Buiter on nationalisation

Willem Buiter has a thought-provoking piece arguing for full nationalisation of all banks here. What do those of you who understand banking think about his arguments in (a) the British context, and (b) the Irish one?

13 replies on “Buiter on nationalisation”

very cogent as one might expect. however, the fatal flaw, in the irish context at least, is that it ignores the politics of the situation. For example “Although publicly owned, the banks would be mandated to operate on ordinary commercial principles. Managers could be incentivised by linking remuneration to multi-year profitability.” But, we have already heard cries for lower and more punative remuneration.
Can we trust that state run banks, in this context, would work commercially and not be subject to political interference ? I for one cannot trust that would happen. Maybe in the UK they can trust their political system not to loot, but can we ?

I wonder how do you justify the salary of the CEO of the Educational Building Society being twice that of the Secretary General of Dept of Finance?

There is also a wider question as to what type of banks we require. Do you we want banks which do the boring traditional banking work and service their customers requirements, or ones who take massive risks to maximise profits. Had McCreevey & Aherne not sold of the TSB & ICC to fund short-term tax cuts to fuel the bubble, we would be in a very different position. There would be at least some structures in place to pick up the pieces.

There are a variety of regional banks, such as the Basque savings bank BBK http://www.bbk.es, which offer alternative structures of control, rather than direct State holding and possible day to day interference.

Seeing profitability alone, whether multi year or not as the basic way of remunerating people. Banking is at its most basic a utility like a road. It is a method of moving money. Perhaps the managers should be paid the same as bus drivers!

Buiter wrote a piece in October (link below) outlining the dangers of state ownership of banks (politically directed lending, political micromanagement of the bank, jobs for the boys, etc.). That piece is worth reading again given developments here on Thursday evening. This tension between government control and market forces highlights a key policy issue for many countries: Whatever needs to be done in the immediate crisis, what is the best way to get governments out of the banking sector when the crisis has passed?


I have to disagree with my former macroeconomics teacher on this one. The reality is that Ireland, the UK and USA are ‘over-banked’ – too many bankers chasing too few savers/borrowers. One reason why they gave up the boring utility stuff to play in the casino these past few years (to use John Kay’s apt analogy http://tinyurl.com/8a7uxh).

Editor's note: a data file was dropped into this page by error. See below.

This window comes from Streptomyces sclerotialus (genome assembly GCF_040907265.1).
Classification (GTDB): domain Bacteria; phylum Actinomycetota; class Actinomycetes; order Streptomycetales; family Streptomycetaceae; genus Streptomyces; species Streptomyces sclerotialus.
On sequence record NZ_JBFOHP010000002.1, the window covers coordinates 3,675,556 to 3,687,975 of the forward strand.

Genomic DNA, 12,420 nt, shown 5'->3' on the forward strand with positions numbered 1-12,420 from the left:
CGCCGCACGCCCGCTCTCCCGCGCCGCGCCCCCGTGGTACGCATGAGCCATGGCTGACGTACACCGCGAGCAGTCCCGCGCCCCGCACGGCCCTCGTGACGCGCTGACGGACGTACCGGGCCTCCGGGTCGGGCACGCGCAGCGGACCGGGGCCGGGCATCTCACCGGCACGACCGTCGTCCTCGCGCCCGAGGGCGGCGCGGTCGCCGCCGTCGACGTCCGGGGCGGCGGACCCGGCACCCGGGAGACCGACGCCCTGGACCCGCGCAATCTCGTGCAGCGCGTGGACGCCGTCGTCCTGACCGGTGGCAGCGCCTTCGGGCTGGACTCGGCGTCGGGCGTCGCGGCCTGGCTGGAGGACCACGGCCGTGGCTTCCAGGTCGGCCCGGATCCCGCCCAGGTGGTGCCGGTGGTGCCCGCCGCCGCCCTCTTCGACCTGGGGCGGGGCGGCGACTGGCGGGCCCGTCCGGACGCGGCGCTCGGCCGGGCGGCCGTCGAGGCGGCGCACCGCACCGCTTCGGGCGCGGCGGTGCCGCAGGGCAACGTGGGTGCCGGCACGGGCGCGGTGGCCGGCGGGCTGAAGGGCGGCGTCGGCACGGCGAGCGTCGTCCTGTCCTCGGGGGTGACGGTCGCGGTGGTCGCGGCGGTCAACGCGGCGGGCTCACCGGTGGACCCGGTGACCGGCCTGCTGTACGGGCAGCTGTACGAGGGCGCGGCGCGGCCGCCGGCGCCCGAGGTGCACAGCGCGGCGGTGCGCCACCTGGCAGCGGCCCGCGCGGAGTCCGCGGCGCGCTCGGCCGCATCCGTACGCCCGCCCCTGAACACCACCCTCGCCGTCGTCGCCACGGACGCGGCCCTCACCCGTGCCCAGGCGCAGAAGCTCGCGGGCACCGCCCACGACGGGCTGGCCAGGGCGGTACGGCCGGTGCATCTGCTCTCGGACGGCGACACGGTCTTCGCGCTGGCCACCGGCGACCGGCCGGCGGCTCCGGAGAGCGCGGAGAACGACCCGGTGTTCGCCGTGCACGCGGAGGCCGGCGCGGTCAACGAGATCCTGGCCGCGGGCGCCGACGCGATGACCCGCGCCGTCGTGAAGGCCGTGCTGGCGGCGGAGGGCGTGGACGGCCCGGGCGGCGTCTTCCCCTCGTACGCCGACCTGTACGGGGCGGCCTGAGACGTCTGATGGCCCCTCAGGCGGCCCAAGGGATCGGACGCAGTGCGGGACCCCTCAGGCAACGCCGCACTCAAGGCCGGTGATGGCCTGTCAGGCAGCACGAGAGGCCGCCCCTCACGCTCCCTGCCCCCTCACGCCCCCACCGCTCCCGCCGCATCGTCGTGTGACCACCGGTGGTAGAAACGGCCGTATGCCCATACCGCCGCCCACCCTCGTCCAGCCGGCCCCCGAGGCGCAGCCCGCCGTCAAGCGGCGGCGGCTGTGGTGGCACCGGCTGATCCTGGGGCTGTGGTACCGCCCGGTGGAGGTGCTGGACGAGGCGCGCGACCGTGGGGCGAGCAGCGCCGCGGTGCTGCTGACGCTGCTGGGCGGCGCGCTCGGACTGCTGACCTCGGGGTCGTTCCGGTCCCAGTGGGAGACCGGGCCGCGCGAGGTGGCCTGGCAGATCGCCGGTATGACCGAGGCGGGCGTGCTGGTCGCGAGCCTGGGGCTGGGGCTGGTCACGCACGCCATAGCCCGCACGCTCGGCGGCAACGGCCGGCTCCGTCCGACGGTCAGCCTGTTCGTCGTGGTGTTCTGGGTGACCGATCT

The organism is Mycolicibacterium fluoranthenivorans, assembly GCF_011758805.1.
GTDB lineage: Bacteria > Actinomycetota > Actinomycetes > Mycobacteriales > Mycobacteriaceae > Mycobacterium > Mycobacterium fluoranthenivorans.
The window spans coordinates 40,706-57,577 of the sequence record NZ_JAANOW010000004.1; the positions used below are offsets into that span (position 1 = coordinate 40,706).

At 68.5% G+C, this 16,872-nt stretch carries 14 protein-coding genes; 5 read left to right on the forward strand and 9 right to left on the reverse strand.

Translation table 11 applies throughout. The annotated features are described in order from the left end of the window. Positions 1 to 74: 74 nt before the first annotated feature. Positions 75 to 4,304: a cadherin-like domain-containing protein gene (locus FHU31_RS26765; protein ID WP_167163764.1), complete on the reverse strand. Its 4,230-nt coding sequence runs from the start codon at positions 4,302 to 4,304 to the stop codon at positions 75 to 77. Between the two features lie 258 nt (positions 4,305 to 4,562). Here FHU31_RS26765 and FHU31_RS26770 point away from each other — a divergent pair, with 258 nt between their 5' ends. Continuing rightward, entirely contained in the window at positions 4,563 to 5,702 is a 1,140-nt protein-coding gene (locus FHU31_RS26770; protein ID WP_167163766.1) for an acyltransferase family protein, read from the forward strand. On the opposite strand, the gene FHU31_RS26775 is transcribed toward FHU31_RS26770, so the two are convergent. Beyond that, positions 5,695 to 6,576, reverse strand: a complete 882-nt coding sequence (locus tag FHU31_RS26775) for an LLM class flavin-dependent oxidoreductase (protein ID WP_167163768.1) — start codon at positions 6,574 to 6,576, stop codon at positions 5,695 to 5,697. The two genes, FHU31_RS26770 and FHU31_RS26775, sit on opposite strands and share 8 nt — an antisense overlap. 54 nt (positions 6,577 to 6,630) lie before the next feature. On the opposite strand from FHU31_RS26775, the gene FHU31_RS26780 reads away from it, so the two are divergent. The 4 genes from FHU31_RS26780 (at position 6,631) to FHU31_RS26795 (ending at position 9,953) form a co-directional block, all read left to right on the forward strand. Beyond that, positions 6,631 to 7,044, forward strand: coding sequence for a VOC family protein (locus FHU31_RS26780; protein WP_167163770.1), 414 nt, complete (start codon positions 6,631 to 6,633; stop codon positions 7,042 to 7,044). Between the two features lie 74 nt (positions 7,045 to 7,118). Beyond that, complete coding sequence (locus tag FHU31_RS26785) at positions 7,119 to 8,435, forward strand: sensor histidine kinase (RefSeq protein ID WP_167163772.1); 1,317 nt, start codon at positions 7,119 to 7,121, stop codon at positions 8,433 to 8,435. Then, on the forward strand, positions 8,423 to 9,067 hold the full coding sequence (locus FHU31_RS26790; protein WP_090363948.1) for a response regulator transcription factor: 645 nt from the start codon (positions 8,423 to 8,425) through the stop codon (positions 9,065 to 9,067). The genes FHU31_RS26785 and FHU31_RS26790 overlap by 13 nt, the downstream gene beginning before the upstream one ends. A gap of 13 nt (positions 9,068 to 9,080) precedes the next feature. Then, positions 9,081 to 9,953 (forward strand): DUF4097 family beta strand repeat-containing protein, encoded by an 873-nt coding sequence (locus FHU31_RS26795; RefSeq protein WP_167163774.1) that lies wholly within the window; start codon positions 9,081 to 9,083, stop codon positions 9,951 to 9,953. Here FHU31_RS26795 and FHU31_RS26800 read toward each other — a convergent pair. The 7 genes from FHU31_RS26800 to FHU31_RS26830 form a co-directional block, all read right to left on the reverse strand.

Just as global car production exceeds global demand (and has for some time), the coming cull of car makers is a precursor to a cull of bankers. The problem with nationalising banks (as with nationalising car makers) is that no Government is going to preside over the shrinking of an entire sector of the economy – if they can avoid it. And major redundancies in the financial services sector are what we’re going to get.

With nationalisation we end up with the worst of both worlds: owning the problem and preventing the solution. Better either to use Anglo as a toxic warehouse for other banks’ bad debts, and/or for the Government to ‘insure’ the banks’ unpriceable assets, as in yesterday’s Fed/Bank of America initiative.

Gerard, This idea of using “use Anglo as a toxic warehouse for other banks’ bad debts” is being bandied about in the media. I have at least two problems with this. First, you can’t use an operating bank as an management vehicle for distressed assets. Now maybe the Government will set up such a vehicle to buy impaired loans from all Irish banks, but it will not be a bank. Or maybe Anglo is put into liquidation and its bad loans are put into an asset management company, and that AMC will also buy bad loans from other banks. But that AMC will not be Anglo Irish Bank. Anglo’s good loans and all its liabilities will be somewhere else.
Second, the AMC (let’s call it the Irish Bank Restructuring Agency) should not be a “warehouse.” Quite the opposite. It should actively restructure and sell off the distressed loans to recover as much money as possible for the taxpayer.

Wonder if it can be a bank in this state?. Dont know the law well enough. I think also that nobody is suggesting that the toxins get dumped into the whatever and left there. All comments are “quarantine and work through” comments.
Does anybody know if we need a seperate structure or can we use a existing entity….?

I take your point Alan – especially about the ‘warehouse’ idea. On balance I lean more towards the BoA insurance model than the ‘all bad eggs in one basket’ concept. John Redwood points to one problem with the latter: as the recession deepens the number of impaired loans will keep growing anyway: http://tinyurl.com/8u736z